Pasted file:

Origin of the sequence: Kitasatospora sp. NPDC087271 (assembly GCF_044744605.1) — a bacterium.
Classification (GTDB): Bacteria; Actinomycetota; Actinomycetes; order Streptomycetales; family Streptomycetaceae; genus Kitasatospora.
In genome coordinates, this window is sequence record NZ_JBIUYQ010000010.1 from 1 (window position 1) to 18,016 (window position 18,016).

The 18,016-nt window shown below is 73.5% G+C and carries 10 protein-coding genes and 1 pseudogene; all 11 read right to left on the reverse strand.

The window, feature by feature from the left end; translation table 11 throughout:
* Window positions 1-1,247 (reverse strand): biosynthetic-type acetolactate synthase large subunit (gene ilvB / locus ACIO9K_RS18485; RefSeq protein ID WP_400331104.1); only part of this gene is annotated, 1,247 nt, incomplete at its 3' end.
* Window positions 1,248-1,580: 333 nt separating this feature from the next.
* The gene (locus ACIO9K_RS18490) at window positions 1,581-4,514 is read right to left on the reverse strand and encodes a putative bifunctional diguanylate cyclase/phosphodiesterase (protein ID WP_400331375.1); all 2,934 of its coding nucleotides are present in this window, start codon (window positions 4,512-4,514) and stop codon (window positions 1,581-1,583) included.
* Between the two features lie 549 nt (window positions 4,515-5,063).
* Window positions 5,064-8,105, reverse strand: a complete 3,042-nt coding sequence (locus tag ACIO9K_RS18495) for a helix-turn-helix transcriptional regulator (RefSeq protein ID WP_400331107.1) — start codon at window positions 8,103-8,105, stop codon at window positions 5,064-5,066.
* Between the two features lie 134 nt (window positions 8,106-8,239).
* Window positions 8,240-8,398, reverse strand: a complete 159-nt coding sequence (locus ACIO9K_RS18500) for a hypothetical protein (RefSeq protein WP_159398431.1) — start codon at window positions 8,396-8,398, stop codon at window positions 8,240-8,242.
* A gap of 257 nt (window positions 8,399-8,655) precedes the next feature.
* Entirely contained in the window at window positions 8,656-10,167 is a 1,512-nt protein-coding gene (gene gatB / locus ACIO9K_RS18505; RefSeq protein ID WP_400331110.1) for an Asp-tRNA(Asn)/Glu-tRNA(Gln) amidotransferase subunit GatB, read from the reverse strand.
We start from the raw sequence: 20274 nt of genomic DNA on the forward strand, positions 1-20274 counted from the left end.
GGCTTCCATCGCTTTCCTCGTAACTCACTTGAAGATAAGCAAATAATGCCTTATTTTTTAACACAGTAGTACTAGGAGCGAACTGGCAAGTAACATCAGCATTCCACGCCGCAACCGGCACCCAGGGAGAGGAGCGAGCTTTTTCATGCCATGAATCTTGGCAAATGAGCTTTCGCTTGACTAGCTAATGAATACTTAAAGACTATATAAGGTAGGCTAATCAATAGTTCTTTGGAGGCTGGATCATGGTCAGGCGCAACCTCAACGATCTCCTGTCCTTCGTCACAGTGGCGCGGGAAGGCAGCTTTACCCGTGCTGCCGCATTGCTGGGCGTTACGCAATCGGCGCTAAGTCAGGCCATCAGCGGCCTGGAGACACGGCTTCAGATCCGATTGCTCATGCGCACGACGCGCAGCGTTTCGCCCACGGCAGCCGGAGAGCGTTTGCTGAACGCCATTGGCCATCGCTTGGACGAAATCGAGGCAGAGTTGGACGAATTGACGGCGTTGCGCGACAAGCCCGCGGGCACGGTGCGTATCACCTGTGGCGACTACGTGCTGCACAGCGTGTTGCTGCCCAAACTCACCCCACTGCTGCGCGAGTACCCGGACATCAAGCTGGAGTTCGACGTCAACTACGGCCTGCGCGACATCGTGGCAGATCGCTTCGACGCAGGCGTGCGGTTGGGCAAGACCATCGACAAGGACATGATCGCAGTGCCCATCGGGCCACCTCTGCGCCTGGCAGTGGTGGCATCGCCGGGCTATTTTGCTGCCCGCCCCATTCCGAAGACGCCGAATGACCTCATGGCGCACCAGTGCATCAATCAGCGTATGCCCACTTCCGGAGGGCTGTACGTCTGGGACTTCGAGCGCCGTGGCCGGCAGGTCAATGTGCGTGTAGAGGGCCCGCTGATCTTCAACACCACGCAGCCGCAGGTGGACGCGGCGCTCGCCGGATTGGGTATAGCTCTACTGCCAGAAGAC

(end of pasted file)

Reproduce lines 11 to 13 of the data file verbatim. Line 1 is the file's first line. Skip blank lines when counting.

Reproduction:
* Between the two features lie 134 nt (window positions 8,106-8,239).
* Window positions 8,240-8,398, reverse strand: a complete 159-nt coding sequence (locus ACIO9K_RS18500) for a hypothetical protein (RefSeq protein WP_159398431.1) — start codon at window positions 8,396-8,398, stop codon at window positions 8,240-8,242.
* A gap of 257 nt (window positions 8,399-8,655) precedes the next feature.